CDC Link: 2019 Childhood Immunization Schedule
A recent commentary (JM Hauer JAMA Pediatrics; 2018. doi: 10.1001/jamapediatrics.2018.1531) addresses a common misconception regarding children with severe neurologic impairment (SNI):
“we don’t think she experiences pain”
She notes that literature since 2002 has challenged this assumption and that this is addressed in a new AAP clinical report as well (Hauer J, Houtrow AJ. Pediatrics 2017; 139: e20171002).
- Children with SNI may have moaning, grimacing, changes in tone/body position in reaction to pain and treatment can make them comfortable.
- “We can never prove that such a child does not feel pain…When parents of children with hydranencephaly were asked whether their child felt pain, 96% indicated yes.”
- Pain can trigger changes in catecholamines, cortisol and stress hormones. “These considerations suggest that untreated chronic pain is more harmful to the well-being of children with SNI than is treatment used for pain.”
- Sometimes no source for pain is identified. This may be related to a CNS etiology (alteration of CNS) and may benefit from treatment.
- “It is time to do away with the question of whether these children feel pain and focus on how we as individuals” identify/consider pain
My take: Reframing this issue is important; pain can occur in children with SNI. At the same time, we have to be careful that some “palliative” measures could paradoxically prolong suffering in some children.
Related blog post: Suffering
A pretty cool use of technology provides strong evidence that decreased pain perception in the brain of patient’s with Crohn’s disease (CD) occurs well before anti-inflammatory effects like mucosal healing (A Hess et al. Gastroenterol 2015; 149: 864-66). In this study, the authors prospectively identified 4 patients with CD and performed functional MRI on day -1, day 1, and day 27. Key findings:
- In three patients, who responded with a decrease in Harvey-Bradshaw Index by ≥2 points 14 weeks after anti-TNF initiation, the pain signal induced by either finger tapping or compression (see cover below) was markedly improved 1 day after anti-TNF initiation.
- In the CD non responder, there was only slight reduction in signals at 24 hours and no improvement from baseline at day 27.
1. A retrospective study (Inflamm Bowel Dis 2014; 20: 2292-98) of 217 patients with inflammatory bowel disease(108 infliximab-treated, 109 adalimumab-treated) provides data which indicates that combination therapy (mainly with thiopurines) resulted in higher trough levels and lower antibodies to infliximab (ATI) than monotherapy in patients treated with infliximab (IFX). This was not evident in the adalimumab (ADA)-treated patients. Overall, approximately 90% of study population had Crohn’s disease.
Key points from this study:
- The majority of trough level/antidrug antibody levels were drawn due to loss of response. This is a major limitation of this study.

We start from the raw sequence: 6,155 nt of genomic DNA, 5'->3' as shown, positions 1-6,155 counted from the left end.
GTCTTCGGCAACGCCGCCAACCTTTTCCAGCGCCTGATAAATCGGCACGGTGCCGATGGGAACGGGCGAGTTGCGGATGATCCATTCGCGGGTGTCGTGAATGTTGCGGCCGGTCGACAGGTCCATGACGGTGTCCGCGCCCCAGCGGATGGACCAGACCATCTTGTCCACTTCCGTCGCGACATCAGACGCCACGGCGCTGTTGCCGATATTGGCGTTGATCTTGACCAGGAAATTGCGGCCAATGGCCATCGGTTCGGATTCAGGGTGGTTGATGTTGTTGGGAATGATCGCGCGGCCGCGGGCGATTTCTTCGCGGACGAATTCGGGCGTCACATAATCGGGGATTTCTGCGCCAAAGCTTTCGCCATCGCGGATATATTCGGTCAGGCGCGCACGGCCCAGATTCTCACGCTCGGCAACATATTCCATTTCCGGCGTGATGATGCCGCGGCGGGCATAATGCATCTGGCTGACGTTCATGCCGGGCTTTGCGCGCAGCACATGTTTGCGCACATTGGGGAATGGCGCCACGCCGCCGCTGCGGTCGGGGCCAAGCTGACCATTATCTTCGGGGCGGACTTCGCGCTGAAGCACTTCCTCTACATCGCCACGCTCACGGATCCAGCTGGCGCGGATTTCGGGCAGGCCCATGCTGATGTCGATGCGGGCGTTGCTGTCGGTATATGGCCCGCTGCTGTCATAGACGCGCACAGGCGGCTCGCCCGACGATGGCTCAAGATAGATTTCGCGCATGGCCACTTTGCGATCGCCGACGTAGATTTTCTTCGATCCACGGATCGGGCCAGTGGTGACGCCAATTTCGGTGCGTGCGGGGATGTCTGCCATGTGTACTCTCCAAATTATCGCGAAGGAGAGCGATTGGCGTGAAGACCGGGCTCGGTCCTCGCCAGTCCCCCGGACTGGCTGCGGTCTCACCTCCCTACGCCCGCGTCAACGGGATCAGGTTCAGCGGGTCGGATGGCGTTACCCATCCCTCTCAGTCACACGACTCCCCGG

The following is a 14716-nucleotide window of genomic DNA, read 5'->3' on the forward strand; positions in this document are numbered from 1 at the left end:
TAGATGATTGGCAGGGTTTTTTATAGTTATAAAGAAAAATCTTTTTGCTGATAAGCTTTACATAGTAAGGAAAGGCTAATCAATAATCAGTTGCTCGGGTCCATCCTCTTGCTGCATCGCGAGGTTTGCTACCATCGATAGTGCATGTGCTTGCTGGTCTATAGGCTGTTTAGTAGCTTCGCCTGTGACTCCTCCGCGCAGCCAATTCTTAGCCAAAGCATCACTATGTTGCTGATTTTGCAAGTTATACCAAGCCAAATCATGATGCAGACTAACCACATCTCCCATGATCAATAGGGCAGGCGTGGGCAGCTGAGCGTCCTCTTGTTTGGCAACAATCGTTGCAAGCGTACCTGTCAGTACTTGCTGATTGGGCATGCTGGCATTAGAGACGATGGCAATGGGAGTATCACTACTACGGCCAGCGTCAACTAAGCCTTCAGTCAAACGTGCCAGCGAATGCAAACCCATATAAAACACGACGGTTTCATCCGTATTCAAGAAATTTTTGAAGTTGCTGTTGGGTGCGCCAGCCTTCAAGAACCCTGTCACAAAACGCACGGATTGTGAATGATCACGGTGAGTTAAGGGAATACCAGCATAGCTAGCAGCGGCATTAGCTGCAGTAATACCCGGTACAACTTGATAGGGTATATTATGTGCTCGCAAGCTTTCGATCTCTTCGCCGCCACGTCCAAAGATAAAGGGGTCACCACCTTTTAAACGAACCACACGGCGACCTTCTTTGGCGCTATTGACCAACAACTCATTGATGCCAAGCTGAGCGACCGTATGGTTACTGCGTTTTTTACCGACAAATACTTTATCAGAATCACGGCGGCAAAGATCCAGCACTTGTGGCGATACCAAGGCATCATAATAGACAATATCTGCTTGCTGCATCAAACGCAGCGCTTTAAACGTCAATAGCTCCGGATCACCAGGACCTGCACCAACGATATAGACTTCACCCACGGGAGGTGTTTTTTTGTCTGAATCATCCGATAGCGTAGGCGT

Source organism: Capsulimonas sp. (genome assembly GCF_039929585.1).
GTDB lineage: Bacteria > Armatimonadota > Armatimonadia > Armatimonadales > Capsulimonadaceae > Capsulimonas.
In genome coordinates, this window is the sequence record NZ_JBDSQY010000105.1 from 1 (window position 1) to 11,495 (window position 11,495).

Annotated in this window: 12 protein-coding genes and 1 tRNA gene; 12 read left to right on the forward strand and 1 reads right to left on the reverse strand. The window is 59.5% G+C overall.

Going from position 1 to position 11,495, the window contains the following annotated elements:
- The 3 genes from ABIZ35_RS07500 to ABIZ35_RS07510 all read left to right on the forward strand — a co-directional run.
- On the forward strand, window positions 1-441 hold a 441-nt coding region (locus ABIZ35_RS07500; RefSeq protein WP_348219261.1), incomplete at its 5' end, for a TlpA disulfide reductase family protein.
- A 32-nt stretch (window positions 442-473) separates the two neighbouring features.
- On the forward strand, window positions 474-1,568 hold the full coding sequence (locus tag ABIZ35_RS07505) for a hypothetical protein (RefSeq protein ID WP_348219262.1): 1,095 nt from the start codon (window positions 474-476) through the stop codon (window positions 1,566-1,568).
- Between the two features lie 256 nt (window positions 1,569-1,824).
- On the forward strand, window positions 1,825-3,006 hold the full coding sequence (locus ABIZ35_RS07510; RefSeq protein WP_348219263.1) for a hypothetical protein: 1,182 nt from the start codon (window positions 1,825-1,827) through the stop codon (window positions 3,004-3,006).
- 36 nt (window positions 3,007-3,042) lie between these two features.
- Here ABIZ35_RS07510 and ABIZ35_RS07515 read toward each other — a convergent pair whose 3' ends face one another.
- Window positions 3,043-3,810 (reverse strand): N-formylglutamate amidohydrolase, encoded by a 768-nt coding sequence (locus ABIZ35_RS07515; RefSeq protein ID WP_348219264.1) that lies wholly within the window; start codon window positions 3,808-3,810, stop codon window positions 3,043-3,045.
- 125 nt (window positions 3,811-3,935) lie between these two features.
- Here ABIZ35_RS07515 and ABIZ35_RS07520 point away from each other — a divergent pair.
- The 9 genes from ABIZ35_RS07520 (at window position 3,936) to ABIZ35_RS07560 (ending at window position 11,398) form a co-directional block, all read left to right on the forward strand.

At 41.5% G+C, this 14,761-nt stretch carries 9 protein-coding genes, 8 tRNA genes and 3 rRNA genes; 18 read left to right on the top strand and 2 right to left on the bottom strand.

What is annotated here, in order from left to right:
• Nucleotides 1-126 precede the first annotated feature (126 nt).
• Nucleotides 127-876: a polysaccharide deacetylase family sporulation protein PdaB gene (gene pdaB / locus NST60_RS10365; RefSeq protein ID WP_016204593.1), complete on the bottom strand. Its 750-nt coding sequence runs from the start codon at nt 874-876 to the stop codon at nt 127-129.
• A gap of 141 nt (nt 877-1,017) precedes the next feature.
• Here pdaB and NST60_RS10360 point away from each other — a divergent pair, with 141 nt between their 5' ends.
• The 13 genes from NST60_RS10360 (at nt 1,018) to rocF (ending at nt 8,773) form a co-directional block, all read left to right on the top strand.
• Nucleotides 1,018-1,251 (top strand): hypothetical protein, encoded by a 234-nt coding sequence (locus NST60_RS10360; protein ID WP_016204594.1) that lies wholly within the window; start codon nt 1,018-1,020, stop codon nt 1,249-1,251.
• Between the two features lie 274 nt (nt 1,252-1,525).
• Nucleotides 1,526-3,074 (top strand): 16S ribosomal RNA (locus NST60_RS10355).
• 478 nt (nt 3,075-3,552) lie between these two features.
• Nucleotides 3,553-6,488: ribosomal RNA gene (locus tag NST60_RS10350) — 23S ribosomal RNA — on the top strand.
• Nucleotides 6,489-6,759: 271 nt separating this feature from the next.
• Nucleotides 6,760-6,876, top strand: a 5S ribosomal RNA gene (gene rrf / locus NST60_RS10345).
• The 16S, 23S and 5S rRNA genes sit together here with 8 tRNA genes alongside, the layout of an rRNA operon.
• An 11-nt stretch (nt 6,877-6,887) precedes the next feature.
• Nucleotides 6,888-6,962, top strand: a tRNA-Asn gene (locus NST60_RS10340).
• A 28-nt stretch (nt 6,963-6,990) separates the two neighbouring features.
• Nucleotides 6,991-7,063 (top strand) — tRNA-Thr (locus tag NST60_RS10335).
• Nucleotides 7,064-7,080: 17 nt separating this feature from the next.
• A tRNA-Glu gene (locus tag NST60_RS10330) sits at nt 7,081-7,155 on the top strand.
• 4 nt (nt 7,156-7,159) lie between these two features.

- Among IFX-treated patients, those with combination therapy had trough level of 7.5 mcg/mL compared with 4.6 mcg/mL. In combination therapy patients, the incidence of ATIs was 5.7% compared with 29.8% in monotherapy patients.
- According to this study, the dose of the immunomodulator (IM) did not significantly influence the infliximab trough level or antibody formation; that is, more than half of patients were receiving “suboptimal dosed IM” and their infliximab levels/ATIs were similar to those who were optimally-dosed.
- Among those who were receiving combination therapy, the incidence of antibody formation was lower in IFX-treated patients who started IM concurrently with IFX compared with those in which IM was added subsequently.
- There were many other limitations in this study, including the finding that 94% of monotherapy patients had received previous immunomodulator therapy.
Bottomline: This study suggests that combination therapy is beneficial for patients receiving infliximab (in agreement with the previous SONIC study) and may not be beneficial for patients receiving adalimumab; however, only a well-designed prospective study
2. Inflamm Bowel Dis 2014; 20: 2266-70. This study with 749 patients from Sweden showed that a large number of inflammatory bowel disease patients did not receive with iron supplementation: “Only 46% of patients with anemia were treated with iron supplementation or blood transfusion.” This study showed frequent persistence of anemia one year after diagnosis, especially in children. At time of diagnosis, 55% of children and 27% of adults had anemia and 28% and 16% at one year followup, respectively.
My take: Treatment of the underlying IBD, often helps anemia. However, in some patients treating the anemia with iron may help improve symptoms as much or more than other aspects of treatment.
3. Inflamm Bowel Dis 2014; 20: 2433-49. Reviews pain management approaches for patients with IBD. The article emphasizes how pain can be multifactoral and that opiod-induced hyperalgesia may worsen pain.
Related blog posts:
- Monotherapy or Combination Therapy with Adalimumab …
- More Lessons in TNF Therapy (Part 1) | gutsandgrowth
- More Lessons in TNF Therapy (Part 2) | gutsandgrowth
- Durability of Infliximab in Pediatric Crohn’s Disease …
- Microcytic Anemia Review | gutsandgrowth
- Inadequate treatment of anemia in IBD | gutsandgrowth
- Pain changes brain | gutsandgrowth